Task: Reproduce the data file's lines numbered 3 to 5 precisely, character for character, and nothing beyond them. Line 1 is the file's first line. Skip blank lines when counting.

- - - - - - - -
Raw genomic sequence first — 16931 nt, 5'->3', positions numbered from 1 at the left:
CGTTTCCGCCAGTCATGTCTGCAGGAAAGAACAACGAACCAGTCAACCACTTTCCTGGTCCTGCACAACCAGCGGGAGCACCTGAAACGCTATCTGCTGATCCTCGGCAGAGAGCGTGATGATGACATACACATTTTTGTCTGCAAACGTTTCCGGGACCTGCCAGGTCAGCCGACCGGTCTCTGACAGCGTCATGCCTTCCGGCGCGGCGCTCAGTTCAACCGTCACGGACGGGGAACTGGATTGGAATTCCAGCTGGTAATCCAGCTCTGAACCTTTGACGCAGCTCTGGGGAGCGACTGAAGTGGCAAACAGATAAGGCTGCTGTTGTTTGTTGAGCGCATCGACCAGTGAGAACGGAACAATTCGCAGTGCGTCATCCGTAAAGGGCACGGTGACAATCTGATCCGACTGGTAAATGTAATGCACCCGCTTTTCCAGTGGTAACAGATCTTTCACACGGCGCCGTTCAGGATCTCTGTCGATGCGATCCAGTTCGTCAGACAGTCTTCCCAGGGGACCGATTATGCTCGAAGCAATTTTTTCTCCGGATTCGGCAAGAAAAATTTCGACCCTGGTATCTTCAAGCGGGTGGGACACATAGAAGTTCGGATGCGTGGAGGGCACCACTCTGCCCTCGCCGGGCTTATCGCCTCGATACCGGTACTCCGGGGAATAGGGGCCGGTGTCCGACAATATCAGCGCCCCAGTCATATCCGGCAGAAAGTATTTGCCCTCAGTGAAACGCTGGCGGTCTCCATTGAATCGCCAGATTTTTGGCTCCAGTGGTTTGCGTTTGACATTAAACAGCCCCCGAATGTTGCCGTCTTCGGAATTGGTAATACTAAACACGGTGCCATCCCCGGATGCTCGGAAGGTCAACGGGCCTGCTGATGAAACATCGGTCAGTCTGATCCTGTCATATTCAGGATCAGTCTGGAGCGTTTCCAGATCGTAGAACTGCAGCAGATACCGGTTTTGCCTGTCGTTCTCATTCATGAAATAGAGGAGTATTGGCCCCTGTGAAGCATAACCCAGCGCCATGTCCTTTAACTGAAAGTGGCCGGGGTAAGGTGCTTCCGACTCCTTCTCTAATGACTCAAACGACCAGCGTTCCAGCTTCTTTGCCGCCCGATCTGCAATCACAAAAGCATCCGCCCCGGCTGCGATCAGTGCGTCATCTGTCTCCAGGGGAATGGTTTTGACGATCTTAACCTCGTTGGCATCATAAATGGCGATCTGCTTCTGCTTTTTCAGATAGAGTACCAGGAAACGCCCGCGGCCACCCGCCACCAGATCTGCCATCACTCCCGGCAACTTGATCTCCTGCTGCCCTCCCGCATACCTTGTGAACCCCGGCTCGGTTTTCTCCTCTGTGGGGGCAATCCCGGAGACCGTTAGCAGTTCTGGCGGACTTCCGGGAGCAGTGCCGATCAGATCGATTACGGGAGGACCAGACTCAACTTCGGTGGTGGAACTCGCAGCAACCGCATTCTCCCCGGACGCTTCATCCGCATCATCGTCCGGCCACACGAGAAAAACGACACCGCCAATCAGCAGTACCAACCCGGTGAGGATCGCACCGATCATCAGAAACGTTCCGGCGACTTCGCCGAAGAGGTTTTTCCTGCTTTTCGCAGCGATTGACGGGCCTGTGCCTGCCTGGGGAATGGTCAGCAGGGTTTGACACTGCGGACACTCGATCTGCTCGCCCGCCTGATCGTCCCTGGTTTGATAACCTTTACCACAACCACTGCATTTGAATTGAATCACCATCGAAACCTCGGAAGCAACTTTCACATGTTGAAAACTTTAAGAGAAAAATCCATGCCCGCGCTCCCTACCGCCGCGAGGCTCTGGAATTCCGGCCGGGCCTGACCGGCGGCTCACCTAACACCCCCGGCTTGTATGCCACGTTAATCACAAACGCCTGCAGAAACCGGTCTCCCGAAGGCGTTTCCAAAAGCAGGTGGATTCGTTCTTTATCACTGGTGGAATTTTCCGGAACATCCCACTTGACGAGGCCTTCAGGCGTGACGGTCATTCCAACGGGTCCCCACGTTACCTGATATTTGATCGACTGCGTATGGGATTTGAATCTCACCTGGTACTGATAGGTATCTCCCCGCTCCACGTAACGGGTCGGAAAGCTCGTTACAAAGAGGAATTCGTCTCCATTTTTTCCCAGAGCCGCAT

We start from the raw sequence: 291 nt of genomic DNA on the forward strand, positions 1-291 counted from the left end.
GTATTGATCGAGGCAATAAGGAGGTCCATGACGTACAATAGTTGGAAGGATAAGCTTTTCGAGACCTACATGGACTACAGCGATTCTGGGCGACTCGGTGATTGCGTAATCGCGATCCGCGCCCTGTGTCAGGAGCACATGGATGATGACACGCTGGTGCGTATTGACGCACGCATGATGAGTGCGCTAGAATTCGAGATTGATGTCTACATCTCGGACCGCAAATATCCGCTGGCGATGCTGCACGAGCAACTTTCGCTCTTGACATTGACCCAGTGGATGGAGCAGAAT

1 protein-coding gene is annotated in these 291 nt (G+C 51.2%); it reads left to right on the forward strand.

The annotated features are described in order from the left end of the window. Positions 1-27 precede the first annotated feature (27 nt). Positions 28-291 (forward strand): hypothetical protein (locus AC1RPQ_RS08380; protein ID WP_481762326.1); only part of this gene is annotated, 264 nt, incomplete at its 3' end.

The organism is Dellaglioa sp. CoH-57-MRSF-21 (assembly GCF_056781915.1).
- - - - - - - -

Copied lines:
We start from the raw sequence: 291 nt of genomic DNA on the forward strand, positions 1-291 counted from the left end.
GTATTGATCGAGGCAATAAGGAGGTCCATGACGTACAATAGTTGGAAGGATAAGCTTTTCGAGACCTACATGGACTACAGCGATTCTGGGCGACTCGGTGATTGCGTAATCGCGATCCGCGCCCTGTGTCAGGAGCACATGGATGATGACACGCTGGTGCGTATTGACGCACGCATGATGAGTGCGCTAGAATTCGAGATTGATGTCTACATCTCGGACCGCAAATATCCGCTGGCGATGCTGCACGAGCAACTTTCGCTCTTGACATTGACCCAGTGGATGGAGCAGAAT

1 protein-coding gene is annotated in these 291 nt (G+C 51.2%); it reads left to right on the forward strand.